Last fall, when Seven Days checked in with Lance Olson for our Performing Arts Preview Issue, the executive director of the Spruce Peak Performing Arts Center in Stowe was brand new. He came to the job from the Cutler Majestic Theatre at Emerson College and had plenty of programming experience under his belt.
Olson took the reins of a gorgeous venue — a 420-seat theater with state-of-the-art acoustics — that was itself pretty new. Attendance at shows had varied wildly before his arrival, from sold out to embarrassingly sparse. Spruce Peak, smack in the middle of the ginormous Stowe Mountain Resort, had yet to discover its niche (or to be discovered, even by locals). It was Olson’s challenge to make that happen.
To pinpoint Spruce Peak’s audience, Olson told us then, he was going on a “listening tour.” He took an apartment in the middle of Stowe Village (he also owns a home in Bridgewater) so he could mingle with the natives. He planned to take stock of the unique mix of Lamoille County locals, second-home owners and winter and summer tourists that defines Stowe. Oh, and he was going to visit schools and other performing-arts presenters in the area.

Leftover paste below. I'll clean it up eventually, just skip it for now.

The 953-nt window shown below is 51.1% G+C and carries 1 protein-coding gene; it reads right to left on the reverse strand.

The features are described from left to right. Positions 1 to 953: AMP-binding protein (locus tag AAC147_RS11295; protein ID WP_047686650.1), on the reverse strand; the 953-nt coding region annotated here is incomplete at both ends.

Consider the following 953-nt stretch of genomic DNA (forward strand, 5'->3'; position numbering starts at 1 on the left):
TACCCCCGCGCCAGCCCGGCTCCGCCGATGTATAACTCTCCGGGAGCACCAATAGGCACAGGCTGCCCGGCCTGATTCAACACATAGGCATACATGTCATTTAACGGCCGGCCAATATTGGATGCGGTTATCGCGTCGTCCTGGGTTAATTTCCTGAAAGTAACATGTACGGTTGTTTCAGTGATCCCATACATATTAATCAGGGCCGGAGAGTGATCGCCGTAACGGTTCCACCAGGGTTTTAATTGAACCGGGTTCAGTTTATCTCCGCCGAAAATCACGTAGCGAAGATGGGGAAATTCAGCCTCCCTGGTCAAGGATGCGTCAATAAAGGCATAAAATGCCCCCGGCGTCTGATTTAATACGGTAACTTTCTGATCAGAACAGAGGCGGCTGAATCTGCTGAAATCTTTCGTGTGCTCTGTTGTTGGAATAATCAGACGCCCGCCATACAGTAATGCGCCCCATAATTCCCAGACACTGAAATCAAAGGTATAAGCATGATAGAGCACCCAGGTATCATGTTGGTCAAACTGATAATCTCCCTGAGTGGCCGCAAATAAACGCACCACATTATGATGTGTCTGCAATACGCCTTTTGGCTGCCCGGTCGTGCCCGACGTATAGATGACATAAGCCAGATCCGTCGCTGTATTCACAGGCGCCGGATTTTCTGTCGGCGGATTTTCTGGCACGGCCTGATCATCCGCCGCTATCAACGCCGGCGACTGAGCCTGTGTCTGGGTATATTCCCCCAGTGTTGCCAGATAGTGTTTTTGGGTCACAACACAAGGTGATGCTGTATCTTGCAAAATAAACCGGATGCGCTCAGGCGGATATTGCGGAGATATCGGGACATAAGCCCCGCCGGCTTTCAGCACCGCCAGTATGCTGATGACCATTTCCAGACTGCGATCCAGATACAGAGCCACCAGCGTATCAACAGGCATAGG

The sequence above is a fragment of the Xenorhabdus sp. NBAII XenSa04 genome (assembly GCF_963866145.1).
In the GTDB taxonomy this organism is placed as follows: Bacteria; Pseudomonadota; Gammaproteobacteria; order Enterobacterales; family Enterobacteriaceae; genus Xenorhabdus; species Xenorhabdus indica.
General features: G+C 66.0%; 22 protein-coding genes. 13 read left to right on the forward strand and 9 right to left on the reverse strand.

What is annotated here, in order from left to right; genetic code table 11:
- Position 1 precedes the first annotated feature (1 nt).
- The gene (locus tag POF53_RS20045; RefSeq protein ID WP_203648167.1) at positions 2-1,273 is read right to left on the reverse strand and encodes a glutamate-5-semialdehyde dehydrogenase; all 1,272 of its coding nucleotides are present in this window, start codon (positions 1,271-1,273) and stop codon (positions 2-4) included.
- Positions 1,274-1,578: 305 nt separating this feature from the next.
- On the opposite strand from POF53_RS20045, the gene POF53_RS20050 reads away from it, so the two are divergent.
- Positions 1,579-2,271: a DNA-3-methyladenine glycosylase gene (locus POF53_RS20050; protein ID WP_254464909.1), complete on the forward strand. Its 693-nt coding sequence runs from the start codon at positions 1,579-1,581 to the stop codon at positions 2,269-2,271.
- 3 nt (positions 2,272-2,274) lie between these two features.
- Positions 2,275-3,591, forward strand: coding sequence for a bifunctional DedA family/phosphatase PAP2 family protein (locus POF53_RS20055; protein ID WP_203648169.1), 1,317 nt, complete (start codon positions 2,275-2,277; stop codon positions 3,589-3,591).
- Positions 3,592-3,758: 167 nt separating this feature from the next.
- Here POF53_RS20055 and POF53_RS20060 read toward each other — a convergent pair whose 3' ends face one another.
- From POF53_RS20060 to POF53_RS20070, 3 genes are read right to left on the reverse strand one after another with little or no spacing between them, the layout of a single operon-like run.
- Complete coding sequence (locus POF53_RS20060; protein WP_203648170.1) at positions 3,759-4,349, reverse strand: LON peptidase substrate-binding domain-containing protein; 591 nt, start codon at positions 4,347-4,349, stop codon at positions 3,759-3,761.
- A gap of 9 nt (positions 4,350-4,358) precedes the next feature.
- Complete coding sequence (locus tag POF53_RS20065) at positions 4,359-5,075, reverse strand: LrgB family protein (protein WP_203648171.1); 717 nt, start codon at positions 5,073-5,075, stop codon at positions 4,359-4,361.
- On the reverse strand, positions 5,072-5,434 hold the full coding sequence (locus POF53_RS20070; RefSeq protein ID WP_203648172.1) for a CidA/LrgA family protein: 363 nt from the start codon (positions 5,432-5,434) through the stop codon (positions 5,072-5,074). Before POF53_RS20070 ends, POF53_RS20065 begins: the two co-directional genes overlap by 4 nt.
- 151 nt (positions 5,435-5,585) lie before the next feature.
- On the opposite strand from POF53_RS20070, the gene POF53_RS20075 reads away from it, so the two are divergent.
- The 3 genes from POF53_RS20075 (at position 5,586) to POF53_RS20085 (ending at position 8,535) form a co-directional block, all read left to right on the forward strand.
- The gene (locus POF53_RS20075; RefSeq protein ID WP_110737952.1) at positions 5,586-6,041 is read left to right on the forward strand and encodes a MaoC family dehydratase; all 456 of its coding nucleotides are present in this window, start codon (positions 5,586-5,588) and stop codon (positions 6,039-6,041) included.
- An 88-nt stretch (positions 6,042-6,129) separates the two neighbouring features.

Turns out, he’s a good listener.
After a fairly quiet winter, performance-wise, Spruce Peak sent out publicity last week for a full roster of entertainments scheduled for May through early November, encompassing several distinct, thematic series. Clearly, Olson had figured out something about his new town. We gave him a call to find out what, and how.
Yep, as we’d suspected, the director told us he’d developed what he called a “programming philosophy.” It comprises five streams — the names of which each begin with the superlative-sounding double entendre “Peak.”
Peak VTartists, Olson explained, focuses on, well, artists working in Vermont. They’re the kind of quality artists who may perform frequently, but “we may not really know who they are,” he said. By this Olson seemed to mean two things: that we may take gifted homegrown performers for granted, and that we may not have seen them in a venue worthy of their talent. “I think it’s imperative that they perform on a world-class stage,” Olson declared.
The artists he’s chosen for this honor are a diverse bunch, ranging from Warren chamber players Scrag Mountain Music to Burlington singer-songwriter Gregory Douglass to dancers from the Montpelier Movement Collective. First up in this series, on May 18, is Audrey Bernstein — this is a CD release concert for this rising jazz singer who moved to Vermont in 2009.